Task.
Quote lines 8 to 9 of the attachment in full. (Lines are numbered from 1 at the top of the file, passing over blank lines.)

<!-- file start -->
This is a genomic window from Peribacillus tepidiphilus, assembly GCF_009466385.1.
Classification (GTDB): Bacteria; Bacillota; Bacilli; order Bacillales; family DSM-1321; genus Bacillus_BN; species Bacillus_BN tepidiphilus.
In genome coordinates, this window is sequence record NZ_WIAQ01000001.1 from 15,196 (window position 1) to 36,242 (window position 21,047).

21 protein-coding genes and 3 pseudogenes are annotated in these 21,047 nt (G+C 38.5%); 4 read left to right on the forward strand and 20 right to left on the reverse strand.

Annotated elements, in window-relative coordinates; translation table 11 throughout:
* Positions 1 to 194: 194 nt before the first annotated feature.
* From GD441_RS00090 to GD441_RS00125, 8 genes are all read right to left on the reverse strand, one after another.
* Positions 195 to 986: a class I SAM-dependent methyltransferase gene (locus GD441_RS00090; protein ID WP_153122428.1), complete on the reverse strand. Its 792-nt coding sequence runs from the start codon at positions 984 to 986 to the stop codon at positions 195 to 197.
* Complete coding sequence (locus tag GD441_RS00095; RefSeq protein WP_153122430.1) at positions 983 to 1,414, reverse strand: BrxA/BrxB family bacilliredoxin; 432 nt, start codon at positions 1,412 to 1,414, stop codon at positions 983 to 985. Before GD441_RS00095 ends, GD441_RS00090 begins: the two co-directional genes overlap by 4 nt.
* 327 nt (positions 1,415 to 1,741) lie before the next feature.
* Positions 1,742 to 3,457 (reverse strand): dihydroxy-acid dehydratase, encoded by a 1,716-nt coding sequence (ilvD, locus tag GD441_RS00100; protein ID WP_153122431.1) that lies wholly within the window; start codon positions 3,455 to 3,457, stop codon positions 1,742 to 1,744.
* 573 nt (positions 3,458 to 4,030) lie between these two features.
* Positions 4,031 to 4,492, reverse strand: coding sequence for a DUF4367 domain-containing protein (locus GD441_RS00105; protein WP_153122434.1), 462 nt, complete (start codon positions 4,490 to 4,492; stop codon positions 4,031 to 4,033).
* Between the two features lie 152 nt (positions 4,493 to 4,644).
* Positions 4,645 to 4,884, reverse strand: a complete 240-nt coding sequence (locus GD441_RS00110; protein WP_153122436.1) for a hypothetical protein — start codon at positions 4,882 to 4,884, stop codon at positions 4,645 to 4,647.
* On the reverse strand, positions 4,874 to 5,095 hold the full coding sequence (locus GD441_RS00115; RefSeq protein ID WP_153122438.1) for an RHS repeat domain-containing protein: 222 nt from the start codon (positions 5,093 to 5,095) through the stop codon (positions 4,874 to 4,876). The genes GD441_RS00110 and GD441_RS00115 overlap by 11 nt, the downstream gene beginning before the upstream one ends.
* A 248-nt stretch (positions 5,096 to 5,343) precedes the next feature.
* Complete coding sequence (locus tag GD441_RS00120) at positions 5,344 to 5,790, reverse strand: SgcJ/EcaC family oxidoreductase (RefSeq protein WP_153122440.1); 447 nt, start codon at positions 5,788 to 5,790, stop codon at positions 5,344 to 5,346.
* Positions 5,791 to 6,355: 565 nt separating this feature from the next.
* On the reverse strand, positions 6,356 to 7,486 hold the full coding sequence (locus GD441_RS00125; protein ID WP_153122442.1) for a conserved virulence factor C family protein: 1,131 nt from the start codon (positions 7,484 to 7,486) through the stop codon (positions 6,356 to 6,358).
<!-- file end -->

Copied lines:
* Positions 195 to 986: a class I SAM-dependent methyltransferase gene (locus GD441_RS00090; protein ID WP_153122428.1), complete on the reverse strand. Its 792-nt coding sequence runs from the start codon at positions 984 to 986 to the stop codon at positions 195 to 197.
* Complete coding sequence (locus tag GD441_RS00095; RefSeq protein WP_153122430.1) at positions 983 to 1,414, reverse strand: BrxA/BrxB family bacilliredoxin; 432 nt, start codon at positions 1,412 to 1,414, stop codon at positions 983 to 985. Before GD441_RS00095 ends, GD441_RS00090 begins: the two co-directional genes overlap by 4 nt.